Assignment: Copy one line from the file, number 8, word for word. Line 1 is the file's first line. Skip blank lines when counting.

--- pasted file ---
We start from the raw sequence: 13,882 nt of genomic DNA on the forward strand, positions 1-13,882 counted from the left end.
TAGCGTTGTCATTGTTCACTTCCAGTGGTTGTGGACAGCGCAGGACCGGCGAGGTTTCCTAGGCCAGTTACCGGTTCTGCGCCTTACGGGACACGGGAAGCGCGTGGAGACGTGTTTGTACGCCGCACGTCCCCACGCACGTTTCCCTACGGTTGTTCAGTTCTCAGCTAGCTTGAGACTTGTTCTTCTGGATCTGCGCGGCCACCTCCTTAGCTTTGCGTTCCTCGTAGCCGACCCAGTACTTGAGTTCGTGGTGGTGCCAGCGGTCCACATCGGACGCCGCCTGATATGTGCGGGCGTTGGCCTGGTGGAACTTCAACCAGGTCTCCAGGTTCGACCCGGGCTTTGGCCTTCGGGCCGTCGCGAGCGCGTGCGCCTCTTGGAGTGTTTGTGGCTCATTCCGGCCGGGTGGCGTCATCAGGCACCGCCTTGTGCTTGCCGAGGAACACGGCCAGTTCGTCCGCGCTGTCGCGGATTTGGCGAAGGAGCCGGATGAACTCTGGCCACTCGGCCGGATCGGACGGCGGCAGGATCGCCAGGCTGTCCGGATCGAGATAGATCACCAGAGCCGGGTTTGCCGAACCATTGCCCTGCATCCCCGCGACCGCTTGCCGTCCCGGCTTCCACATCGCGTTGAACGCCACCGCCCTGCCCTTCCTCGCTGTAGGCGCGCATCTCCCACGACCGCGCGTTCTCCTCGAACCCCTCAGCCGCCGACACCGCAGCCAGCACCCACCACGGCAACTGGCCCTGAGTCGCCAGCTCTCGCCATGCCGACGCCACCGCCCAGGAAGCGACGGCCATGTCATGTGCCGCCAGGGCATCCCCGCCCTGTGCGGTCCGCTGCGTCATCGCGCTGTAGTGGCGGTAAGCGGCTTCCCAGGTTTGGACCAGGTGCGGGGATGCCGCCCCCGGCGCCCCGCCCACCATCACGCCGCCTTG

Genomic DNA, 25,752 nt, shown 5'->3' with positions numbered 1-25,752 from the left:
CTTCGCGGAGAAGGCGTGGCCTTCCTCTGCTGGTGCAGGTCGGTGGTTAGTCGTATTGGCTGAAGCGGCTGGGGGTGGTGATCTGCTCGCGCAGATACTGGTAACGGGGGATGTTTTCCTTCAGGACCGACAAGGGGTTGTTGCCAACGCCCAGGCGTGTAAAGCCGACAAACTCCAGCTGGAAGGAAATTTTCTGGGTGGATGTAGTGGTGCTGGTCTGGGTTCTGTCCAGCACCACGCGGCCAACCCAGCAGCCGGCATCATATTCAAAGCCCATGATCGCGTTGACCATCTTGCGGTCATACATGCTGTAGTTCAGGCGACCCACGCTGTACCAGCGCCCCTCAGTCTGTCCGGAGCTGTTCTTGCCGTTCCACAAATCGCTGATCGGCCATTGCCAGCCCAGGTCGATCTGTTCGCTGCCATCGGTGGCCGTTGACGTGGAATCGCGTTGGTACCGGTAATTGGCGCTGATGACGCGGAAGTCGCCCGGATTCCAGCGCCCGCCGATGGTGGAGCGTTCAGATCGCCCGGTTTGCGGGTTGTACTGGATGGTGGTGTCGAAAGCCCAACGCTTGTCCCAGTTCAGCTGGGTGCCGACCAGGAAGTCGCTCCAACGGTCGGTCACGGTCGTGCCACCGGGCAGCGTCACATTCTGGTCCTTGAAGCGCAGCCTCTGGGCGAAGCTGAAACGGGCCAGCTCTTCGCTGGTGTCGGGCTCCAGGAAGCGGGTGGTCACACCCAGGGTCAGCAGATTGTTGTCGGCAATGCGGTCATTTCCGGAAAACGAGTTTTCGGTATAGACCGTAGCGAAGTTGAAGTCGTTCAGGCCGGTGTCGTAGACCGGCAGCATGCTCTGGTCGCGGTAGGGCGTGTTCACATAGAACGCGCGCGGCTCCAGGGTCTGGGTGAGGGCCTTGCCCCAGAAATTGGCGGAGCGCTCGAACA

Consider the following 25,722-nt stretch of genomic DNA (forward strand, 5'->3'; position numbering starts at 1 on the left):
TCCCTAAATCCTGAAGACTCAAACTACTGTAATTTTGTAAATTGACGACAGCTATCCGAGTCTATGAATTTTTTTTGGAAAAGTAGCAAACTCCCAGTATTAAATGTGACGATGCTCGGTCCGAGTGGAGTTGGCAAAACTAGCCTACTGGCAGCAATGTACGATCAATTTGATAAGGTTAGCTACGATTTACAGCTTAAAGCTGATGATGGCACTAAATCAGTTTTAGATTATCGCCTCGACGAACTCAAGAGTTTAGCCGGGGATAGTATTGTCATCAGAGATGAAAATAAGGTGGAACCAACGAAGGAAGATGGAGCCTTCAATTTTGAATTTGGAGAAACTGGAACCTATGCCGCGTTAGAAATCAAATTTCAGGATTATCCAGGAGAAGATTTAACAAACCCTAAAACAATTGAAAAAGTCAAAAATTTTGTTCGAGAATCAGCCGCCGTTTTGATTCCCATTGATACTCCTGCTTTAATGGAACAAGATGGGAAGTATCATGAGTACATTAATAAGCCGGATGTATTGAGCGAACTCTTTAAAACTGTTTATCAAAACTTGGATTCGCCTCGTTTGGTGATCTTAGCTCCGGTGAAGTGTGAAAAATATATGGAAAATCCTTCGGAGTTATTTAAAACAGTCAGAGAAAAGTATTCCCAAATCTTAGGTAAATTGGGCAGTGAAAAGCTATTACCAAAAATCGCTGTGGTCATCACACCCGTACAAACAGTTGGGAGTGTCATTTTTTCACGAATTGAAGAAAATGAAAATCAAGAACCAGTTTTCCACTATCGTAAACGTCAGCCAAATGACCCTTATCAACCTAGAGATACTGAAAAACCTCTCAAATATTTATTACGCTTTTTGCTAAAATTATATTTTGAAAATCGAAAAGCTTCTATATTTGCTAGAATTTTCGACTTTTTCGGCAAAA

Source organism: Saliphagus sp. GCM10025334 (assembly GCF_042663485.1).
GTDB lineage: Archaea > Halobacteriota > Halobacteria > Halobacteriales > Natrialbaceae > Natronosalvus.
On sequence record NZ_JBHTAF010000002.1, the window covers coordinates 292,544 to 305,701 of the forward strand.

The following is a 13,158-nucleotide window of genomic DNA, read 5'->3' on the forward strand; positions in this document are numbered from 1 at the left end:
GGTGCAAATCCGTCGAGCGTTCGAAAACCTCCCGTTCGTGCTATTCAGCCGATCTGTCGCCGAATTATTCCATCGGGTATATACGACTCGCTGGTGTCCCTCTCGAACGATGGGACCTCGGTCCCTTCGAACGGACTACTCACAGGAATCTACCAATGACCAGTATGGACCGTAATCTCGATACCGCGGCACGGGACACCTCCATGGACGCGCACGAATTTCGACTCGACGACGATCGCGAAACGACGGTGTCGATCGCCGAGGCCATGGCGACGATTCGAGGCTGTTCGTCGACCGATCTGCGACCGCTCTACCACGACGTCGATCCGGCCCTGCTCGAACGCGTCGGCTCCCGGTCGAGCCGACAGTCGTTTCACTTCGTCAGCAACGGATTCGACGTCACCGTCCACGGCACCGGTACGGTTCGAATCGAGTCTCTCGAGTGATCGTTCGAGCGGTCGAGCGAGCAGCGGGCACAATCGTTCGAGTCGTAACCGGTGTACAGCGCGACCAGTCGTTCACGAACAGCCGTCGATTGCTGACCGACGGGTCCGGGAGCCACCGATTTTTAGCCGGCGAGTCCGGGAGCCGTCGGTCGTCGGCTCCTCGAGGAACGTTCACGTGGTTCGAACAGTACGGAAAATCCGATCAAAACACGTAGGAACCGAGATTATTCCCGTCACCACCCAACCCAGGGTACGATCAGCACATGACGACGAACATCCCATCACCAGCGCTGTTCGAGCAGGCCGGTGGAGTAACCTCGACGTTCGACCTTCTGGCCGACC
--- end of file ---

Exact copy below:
GTDB lineage: Archaea > Halobacteriota > Halobacteria > Halobacteriales > Natrialbaceae > Natronosalvus.